It was a pleasure having an NFL Films crew at my house earlier this week.
The interview I did with them lasted about three hours, but the time seemed to fly by.
NFL Films is currently working on “A Football Life” documentary about Paul Brown and an “NFL Films Presents” episode on Weeb Ewbank.
Both are scheduled to air this fall on the NFL Network.
As co-founders of Miami University’s Cradle of Coaches Archive, Judge Nick Selvaggio and I were asked to take part in the projects.
Selvaggio was interviewed at the Cradle of Coaches Archive on Wednesday.
Brown and Ewbank – each members of the Pro Football Hall of Fame – were both graduates of Miami and were football teammates there for a season.
In fact, Brown succeeded Ewbank as Miami’s quarterback.
NFL Films producer Paul Camarata has been great to work with and his crew members were consummate professionals.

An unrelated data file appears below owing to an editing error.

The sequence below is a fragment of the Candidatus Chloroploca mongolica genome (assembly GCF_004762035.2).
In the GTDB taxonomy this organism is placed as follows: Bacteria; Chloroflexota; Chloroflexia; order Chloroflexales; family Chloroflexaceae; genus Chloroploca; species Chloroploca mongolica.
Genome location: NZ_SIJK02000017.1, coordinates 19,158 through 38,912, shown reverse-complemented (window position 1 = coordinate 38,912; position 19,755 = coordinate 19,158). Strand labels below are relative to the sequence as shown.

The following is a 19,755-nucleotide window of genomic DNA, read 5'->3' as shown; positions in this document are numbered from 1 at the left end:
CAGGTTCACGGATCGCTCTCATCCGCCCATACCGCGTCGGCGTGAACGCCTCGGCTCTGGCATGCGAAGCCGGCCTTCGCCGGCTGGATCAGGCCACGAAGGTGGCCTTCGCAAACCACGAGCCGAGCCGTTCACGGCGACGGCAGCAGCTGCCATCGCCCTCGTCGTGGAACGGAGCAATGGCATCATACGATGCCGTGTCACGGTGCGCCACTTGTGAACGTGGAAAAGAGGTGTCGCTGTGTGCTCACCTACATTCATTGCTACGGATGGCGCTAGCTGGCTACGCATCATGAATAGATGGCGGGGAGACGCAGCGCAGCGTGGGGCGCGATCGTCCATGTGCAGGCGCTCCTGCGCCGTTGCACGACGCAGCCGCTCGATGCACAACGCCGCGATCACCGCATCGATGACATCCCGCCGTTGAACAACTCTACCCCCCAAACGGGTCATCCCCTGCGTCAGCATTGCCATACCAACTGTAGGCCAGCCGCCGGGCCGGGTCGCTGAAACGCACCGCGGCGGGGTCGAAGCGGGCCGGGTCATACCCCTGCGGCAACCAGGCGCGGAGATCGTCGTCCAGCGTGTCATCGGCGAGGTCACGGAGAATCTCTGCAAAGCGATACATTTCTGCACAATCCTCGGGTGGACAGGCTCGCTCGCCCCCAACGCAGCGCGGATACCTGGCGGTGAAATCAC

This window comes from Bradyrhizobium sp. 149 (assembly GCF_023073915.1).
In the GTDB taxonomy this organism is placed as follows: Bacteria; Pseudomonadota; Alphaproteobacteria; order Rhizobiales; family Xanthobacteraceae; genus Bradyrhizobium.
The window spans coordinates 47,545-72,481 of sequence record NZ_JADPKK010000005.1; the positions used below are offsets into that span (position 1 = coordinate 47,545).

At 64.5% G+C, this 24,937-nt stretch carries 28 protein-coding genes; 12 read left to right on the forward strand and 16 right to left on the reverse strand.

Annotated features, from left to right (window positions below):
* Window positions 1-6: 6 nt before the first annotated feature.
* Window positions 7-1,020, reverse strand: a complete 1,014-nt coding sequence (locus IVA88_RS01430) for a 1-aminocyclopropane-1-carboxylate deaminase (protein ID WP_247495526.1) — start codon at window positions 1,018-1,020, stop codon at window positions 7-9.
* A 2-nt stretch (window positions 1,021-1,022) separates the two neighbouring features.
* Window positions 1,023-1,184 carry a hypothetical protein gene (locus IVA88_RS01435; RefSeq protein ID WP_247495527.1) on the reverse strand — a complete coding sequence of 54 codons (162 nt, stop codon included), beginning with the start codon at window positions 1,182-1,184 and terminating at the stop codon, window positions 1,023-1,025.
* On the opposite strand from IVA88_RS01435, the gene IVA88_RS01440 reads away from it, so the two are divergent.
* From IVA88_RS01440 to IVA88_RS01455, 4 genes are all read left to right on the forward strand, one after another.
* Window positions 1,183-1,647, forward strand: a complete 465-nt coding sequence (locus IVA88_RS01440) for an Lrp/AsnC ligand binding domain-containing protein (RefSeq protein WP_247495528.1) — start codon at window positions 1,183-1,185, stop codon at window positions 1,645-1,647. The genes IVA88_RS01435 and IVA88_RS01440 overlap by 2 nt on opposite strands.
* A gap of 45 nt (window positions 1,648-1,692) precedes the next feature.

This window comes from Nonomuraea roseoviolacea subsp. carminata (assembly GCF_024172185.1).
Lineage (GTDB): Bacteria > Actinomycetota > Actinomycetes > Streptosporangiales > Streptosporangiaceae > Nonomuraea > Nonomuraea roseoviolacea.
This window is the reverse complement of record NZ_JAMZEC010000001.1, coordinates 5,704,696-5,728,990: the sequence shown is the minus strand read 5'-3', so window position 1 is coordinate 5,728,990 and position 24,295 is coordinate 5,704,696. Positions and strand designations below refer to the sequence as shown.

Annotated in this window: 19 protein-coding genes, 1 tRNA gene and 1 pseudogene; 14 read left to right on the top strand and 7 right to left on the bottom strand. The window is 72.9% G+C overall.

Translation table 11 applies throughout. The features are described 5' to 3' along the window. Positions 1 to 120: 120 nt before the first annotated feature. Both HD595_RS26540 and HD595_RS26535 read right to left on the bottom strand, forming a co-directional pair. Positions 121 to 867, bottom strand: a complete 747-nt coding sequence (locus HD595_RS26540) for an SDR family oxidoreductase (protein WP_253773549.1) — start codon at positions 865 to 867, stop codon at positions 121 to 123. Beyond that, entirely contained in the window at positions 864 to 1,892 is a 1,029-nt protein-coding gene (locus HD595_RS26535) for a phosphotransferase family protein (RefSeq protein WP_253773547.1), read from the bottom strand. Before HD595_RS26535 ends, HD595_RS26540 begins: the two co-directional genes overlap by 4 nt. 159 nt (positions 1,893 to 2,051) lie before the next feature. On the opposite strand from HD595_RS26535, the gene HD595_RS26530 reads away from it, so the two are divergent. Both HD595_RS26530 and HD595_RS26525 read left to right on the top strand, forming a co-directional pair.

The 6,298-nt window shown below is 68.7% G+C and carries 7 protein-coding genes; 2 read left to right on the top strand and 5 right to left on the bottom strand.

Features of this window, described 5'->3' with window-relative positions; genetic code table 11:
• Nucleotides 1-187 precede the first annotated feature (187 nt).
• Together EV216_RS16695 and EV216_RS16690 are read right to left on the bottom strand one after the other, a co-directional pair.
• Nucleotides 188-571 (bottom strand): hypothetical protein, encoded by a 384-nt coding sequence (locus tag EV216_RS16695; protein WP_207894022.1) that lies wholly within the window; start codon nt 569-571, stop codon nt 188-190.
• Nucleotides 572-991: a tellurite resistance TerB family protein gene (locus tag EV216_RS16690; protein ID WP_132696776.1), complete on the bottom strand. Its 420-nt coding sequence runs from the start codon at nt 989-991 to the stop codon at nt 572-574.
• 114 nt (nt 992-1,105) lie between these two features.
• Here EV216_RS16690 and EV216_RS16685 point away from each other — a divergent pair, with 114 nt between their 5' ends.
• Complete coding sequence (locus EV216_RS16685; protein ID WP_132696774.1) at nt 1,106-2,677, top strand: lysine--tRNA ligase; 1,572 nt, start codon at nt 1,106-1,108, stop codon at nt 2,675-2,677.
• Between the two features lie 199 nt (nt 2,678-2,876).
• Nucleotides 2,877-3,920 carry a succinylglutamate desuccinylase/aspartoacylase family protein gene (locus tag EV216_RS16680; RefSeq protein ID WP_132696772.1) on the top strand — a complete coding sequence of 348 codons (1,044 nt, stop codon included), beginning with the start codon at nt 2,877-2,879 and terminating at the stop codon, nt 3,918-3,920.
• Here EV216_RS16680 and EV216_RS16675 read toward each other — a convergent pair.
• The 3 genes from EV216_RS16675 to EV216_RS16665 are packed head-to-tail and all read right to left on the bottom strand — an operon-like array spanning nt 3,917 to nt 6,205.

Like a lot of pro football fans, I grew up watching NFL Films, an entity which was created by Ed Sabol and his son, Steve, over 50 years ago.
More than just highlight shows, NFL Films’ well-crafted productions made the game seem more like theater than sport.
Original narrator John Facenda, to me, will always be the voice of the NFL.
Chris Willis, head of the research library at NFL Films since 1996, is a graduate of Urbana University and played football for the Blue Knights from 1990-93.
Before landing at NFL Films, the Columbus native worked for a year at the Ohio Historical Society.
Willis has written several books on football history and in 2002, he was nominated for an Emmy for his work on the HBO documentary “The Game of Their Lives: Pro Football in the 1950’s.”
For more information on Willis’ books, go to amazon.com.
Trivia Time – Former Cincinnati Bengals’ safety David Fulcher played college football at Arizona State.
This week’s question – What was NFL Films originally called in 1962?
Steve Stout can be reached at 652-1331 (ext. 1776) or on Twitter @udcstout
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